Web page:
Tips & Tricks
I want you to get the most out of this media, and to do that, there are a few additional things I want to share with you. Please make sure that in addition to this page, you thoroughly review the "FAQ" page of this website. Check back often for updates and additions, as the more response I get from this media, the more I'll be able to educate others about its abilities and limitations.
- H&H is meant for rotary tumblers only. While any rotary tumbler will work, I recommend Lortone Tumblers, which are durable, run quietly, and come in a variety of sizes. Here are my top picks:
A word about tumbler barrels. Tumblers are meant to hold a certain capacity, usually dictated by pounds and determined by the manufacturer. This capacity includes your tumbling media, the work being tumbled, water, and any additives you may include such as soap. A three pound capacity barrel is therefore not meant to hold three pounds of tumbling media alone!
One pound of H&H media is enough to use in a 3lb capacity barrel, with some to spare.
- I recommend Midas brand Liver of Sulphur. This is the only patina I use and that I can guarantee will work well with H&H.
- I use a stiff steel brush to scrub my work thoroughly once it comes out of the pickle. The brush, soap and water will burnish the metal and remove all traces of pickle and flux, priming the metal to take the best patina it can. Brushes that have an extra fluff of bristles at the tip make me especially happy, as they get into all the tight spaces of a design better than traditional flat brushes.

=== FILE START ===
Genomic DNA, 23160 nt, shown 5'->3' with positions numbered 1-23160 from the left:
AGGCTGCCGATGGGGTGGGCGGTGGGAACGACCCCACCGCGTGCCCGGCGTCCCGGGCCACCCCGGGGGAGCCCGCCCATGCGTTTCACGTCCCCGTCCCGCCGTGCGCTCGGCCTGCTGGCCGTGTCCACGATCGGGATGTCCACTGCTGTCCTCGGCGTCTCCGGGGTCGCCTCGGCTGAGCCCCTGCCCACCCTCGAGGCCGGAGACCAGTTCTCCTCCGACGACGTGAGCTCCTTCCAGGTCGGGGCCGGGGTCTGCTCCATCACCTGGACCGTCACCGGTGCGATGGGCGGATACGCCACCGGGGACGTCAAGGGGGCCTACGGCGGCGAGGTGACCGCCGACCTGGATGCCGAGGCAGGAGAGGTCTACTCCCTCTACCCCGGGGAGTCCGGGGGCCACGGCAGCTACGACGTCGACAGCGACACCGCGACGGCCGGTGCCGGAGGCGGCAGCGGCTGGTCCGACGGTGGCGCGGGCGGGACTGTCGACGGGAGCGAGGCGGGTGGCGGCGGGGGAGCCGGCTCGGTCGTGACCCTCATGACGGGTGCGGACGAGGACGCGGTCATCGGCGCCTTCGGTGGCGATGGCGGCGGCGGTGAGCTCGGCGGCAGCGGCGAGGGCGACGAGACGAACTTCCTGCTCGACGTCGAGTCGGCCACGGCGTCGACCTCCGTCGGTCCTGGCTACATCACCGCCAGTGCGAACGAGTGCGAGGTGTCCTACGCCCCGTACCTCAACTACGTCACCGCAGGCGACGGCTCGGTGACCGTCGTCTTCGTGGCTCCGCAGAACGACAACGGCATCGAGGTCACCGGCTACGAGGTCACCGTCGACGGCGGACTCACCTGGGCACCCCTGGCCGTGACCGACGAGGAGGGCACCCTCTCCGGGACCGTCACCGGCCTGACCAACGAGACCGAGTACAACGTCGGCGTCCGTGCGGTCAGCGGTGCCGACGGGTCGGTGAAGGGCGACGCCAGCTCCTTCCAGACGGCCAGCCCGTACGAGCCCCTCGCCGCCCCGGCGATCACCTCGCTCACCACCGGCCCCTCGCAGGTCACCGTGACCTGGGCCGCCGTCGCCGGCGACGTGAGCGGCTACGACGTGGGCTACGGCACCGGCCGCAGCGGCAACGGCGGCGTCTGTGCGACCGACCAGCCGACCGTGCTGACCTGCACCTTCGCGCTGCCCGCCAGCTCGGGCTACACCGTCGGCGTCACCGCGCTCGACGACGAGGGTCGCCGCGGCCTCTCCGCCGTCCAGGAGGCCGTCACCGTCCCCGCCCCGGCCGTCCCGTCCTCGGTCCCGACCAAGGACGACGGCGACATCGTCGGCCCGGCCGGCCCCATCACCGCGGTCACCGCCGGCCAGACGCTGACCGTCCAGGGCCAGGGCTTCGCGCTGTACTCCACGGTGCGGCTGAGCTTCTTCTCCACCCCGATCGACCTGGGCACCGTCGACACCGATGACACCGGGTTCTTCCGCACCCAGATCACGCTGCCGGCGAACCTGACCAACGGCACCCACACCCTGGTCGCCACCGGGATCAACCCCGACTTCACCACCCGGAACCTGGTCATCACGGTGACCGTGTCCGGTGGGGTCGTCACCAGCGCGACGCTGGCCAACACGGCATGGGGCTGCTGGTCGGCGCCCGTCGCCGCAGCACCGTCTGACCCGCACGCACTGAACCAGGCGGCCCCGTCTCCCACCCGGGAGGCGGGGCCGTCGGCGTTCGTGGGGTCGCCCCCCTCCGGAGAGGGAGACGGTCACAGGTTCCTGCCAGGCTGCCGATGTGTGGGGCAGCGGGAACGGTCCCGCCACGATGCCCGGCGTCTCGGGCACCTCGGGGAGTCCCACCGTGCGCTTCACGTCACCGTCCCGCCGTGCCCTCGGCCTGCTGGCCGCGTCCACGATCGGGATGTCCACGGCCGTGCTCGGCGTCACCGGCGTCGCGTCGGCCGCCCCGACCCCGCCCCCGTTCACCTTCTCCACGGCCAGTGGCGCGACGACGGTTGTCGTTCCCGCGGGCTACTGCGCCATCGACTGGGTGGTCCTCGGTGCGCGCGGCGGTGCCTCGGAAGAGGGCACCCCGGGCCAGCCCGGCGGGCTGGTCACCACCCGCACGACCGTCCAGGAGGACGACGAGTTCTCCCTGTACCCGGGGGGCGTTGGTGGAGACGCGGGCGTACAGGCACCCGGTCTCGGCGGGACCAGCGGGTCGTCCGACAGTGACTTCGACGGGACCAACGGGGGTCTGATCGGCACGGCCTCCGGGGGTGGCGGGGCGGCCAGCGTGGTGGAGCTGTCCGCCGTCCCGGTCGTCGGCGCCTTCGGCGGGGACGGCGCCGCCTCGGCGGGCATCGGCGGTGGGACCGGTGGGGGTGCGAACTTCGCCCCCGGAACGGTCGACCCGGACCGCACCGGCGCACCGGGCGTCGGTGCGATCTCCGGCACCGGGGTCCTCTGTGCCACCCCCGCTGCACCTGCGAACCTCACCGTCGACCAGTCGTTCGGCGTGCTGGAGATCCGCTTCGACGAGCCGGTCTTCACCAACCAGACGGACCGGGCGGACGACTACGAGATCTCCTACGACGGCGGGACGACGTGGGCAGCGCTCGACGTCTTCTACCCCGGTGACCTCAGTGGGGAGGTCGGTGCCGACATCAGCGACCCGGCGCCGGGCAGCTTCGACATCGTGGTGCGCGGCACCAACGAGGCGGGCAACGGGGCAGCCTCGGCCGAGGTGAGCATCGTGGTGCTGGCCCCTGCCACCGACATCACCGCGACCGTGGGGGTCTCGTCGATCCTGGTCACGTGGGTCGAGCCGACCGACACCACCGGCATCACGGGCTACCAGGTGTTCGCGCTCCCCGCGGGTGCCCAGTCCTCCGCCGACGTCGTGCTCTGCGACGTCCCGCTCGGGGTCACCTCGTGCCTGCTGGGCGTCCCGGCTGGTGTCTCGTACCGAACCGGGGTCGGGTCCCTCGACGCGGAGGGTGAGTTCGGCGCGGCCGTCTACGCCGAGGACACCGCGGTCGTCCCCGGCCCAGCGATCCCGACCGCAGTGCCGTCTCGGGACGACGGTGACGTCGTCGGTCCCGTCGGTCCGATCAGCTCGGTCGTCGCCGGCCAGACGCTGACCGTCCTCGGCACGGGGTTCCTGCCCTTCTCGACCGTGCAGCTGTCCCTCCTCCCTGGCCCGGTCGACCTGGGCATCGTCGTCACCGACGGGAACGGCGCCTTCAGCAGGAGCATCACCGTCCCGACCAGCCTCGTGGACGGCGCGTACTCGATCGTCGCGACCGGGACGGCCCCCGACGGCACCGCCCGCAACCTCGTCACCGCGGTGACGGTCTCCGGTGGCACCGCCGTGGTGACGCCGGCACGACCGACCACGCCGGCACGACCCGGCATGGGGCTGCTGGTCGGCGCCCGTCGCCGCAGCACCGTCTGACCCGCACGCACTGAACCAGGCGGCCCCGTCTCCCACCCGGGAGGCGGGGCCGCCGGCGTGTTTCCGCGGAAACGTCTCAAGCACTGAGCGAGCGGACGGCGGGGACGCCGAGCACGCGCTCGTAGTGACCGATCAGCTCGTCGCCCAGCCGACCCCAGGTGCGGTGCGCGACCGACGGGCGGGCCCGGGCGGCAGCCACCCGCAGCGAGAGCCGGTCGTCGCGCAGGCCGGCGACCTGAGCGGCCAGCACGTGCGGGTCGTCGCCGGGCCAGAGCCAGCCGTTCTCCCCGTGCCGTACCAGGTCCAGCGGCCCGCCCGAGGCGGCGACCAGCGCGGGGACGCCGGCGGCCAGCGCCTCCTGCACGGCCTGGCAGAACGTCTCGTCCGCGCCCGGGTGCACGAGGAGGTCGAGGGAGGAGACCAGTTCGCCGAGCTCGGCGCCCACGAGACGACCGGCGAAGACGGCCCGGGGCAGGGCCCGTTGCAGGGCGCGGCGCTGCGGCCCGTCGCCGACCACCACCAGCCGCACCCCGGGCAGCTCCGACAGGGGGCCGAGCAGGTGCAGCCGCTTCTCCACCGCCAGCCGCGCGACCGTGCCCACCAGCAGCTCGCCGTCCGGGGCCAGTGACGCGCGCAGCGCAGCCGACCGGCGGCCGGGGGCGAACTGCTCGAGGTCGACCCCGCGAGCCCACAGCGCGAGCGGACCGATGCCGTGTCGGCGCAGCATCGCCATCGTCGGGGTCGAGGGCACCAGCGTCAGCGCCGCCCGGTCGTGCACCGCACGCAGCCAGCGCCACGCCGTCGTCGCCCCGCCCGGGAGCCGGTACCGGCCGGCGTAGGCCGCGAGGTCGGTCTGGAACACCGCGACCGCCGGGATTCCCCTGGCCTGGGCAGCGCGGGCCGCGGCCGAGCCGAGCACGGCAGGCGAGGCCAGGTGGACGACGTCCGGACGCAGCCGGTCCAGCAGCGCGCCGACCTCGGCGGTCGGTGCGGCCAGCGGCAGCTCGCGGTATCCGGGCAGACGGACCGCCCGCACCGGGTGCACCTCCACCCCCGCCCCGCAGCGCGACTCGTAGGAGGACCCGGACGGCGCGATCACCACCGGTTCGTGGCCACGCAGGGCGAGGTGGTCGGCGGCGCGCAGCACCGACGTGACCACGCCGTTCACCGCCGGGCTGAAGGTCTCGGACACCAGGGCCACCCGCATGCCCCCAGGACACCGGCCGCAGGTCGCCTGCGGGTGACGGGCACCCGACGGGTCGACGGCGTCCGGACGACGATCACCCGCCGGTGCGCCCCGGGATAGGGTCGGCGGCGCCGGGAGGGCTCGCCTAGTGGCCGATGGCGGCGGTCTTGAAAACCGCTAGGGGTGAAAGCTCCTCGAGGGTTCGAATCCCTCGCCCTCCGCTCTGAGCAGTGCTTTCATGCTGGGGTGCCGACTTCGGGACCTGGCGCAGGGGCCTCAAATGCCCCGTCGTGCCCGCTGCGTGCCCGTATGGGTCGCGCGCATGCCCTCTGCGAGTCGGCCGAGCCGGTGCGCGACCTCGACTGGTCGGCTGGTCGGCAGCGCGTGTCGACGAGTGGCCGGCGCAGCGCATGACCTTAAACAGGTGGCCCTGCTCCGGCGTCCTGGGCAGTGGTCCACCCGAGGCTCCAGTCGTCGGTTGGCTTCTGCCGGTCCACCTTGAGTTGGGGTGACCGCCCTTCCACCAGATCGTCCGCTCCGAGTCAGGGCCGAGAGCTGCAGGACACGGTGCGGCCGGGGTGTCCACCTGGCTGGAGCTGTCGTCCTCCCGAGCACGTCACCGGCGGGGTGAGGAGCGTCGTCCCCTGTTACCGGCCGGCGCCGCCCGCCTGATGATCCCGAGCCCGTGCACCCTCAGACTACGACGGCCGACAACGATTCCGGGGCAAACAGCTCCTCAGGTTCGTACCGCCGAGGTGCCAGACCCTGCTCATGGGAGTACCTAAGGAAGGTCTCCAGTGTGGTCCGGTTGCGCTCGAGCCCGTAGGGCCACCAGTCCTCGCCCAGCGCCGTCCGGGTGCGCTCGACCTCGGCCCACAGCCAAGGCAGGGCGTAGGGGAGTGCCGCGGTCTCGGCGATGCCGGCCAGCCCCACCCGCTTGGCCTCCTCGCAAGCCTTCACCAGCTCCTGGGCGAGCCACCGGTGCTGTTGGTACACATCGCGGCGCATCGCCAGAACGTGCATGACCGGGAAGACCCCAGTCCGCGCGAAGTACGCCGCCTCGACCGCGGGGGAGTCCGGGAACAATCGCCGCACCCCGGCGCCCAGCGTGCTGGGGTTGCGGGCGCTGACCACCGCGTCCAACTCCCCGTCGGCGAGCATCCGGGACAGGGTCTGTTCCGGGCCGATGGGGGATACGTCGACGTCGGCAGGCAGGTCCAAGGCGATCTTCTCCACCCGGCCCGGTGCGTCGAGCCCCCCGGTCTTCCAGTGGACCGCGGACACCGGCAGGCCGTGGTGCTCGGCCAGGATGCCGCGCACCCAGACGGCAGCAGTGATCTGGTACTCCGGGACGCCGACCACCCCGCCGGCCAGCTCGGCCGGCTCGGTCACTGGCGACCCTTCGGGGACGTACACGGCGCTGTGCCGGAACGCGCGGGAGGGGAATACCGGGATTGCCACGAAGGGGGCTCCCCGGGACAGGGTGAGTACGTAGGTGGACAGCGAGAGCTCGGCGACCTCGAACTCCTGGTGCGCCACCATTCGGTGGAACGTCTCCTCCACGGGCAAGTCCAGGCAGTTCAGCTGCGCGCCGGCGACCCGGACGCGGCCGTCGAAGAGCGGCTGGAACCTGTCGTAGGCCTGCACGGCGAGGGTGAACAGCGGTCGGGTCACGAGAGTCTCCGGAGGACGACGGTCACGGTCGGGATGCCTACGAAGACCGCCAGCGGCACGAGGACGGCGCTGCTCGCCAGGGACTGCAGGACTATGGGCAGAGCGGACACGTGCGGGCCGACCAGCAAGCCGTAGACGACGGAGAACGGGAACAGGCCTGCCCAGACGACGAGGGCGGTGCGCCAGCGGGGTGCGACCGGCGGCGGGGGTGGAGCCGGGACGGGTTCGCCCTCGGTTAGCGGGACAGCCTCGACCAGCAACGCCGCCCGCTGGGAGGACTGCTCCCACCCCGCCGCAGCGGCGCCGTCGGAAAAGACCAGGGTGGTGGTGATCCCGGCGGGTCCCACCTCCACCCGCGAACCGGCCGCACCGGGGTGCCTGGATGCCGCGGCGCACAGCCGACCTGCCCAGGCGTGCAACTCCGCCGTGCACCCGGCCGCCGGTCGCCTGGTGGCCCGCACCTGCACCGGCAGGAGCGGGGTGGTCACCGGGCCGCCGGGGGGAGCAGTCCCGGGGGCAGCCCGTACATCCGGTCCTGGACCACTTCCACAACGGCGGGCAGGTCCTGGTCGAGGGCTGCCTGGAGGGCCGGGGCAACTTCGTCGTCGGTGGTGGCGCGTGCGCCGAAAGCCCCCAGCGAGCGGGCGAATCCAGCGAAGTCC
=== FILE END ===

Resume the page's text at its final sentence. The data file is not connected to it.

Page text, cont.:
Steel brushes (12 pack)
Should you find that the stiff steel brush leaves scratch marks on your work where the H&H was not able to access the metal (so in the areas where patina remains), you may want to try a softer brush such as brass. This is also a friendlier approach to pieces made of metal clay.
H&H is meant in part to create contrast on your metal surface. The space up against a bezel wall will be left with a shadow bordering it. Visually attractive but not always appealing on the inside of a bezel meant to be set with a transparent stone, it can sometimes be desirable to remove that inner shadow. To do this, I will either use a polishing pin or a diamond bur. (Note: Polishing pins are nice to have on hand for accessing extra low recesses in your work until your media is small enough to do it on its own.) These are the only two methods of follow up finishing I personally do on my own work once it's tumbled in Hone & Highlight.
If you don't want the mostly matte finish left behind by using Hone & Highlight alone, you can do a number of things. Gentle use of a fine sanding sponge, steel brush, nail buff, or polishing pad will all heighten the gleam on your metal. Additionally, work can tumbled in steel shot, which will give it an even polish without leaving tool marks. My personal preference is a steel shot blend that combines numerous shapes, effectively helping it reach all areas of your work.
For a light shine or satin finish, follow up the H&H with a round of steel shot and tumble for approximately five minutes.
For a high shine, tumble fifteen to thirty minutes, or for as long as needed until desired results are achieved.
NOTE: Please see the FAQ page for additional information on using both H&H and steel shot.
If you follow up H&H with steel shot and inadvertently get your work shinier than you intended, it may be placed back into the Hone & Highlight for a small amount of time. This will eliminate the extra shine in all areas where the media can access the metal.